Indian refiners, designed to maximize diesel output, are being forced to import gasoline to cover demand as plants continue to run below capacity.
The companies are facing a peculiar situation. For years, they have been pumping out diesel used by trucks and industries to keep the pace of economic growth. Now, the onslaught of the coronavirus has turned the tables, and the lack of demand is forcing refiners to operate their plants below capacity, and in the process cut output of other essential fuels.
Complicating the situation is that gasoline sales are back at pre-virus levels, led by greater use of personal vehicles to avoid the risk of getting infected on public transport. The same reason, however, is contributing to diesel use staying about 8% lower. Also impacting consumption are a slower pickup in industrial activities, lower seasonal demand and higher retail prices.
Bharat Petroleum Corp. plans to import a cargo of gasoline every month until there’s enough diesel demand to support its refineries to run at higher capacity, Marketing Director Arun Kumar Singh said on Monday. Diesel makes up about 40%-45% of the state company’s total fuel output.
“The moment diesel demand comes up, we will be processing more crude,” Singh said on a video conference. “The more crude we process, more gasoline will come and the need to import will not be there.”
Often viewed as a barometer of economic health, the world’s refiners are struggling with the worst profitability margins in years for diesel. The fact that consumption in India continues to be weak indicates the country, seen as the fastest-growing source of oil demand before Covid-19 struck, may not be able to support the market.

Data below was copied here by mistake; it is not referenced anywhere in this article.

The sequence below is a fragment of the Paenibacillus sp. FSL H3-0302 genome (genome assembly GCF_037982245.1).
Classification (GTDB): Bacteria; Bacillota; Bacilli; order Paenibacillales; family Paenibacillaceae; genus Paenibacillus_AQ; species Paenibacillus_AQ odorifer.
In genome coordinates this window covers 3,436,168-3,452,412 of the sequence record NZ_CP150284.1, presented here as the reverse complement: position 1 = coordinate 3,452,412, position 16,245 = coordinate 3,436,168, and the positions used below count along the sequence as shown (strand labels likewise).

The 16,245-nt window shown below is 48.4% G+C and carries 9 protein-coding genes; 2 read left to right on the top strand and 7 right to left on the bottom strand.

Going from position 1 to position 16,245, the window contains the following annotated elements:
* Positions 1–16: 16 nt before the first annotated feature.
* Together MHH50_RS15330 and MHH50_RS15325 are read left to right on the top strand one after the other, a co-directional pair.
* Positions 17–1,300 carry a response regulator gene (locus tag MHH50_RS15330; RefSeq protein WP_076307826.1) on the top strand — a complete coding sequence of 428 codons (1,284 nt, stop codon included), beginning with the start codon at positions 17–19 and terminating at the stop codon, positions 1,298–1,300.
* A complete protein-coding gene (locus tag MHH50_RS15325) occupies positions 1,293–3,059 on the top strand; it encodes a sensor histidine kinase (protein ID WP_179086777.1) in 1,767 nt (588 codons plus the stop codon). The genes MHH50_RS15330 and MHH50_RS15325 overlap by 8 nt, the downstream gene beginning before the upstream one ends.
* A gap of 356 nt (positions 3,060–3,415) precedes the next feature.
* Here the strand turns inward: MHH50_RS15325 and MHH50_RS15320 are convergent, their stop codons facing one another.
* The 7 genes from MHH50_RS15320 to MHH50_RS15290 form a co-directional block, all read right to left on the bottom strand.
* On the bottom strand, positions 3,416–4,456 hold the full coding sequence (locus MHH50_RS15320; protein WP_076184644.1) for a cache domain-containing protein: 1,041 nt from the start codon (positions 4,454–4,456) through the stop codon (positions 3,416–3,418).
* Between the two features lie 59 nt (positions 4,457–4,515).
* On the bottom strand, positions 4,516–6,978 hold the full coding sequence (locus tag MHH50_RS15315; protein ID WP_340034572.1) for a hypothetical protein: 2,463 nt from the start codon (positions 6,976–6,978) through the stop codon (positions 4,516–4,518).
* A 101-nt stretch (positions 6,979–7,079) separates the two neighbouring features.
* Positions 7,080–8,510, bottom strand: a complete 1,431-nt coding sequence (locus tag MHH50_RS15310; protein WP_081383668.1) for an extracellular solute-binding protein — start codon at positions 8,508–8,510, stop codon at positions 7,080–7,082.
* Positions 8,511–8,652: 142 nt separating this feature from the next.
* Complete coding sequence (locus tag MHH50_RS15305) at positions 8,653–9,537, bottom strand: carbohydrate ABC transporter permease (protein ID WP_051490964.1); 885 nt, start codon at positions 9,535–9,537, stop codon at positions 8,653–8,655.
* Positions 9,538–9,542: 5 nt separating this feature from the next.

Bharat Petroleum’s two fully owned refineries operated at about three-quarters of capacity last month, almost the same level as the average for the country, according to oil ministry data. It’s facing a gasoline shortfall of about 30,000 tons a month, all of which will need to be imported, according to Singh.
The company and Indian Oil Corp., the nation’s biggest refiner, this month sought prompt supplies of gasoline for delivery in October, according to traders who received those tenders. Bharat Petroleum bought a cargo of 20,000 tons of gasoline from Shell for delivery to western India.
“No sooner that diesel improves, and diesel goes up another 5%, our need for gasoline import won’t be there,” Singh said. “It is a very temporary phase.”
In the long term, Bharat Petroleum is building a new gasoline unit at its Kochi refinery in southern India to meet the future requirements of the transport fuel. The plant will be operational in March, he said.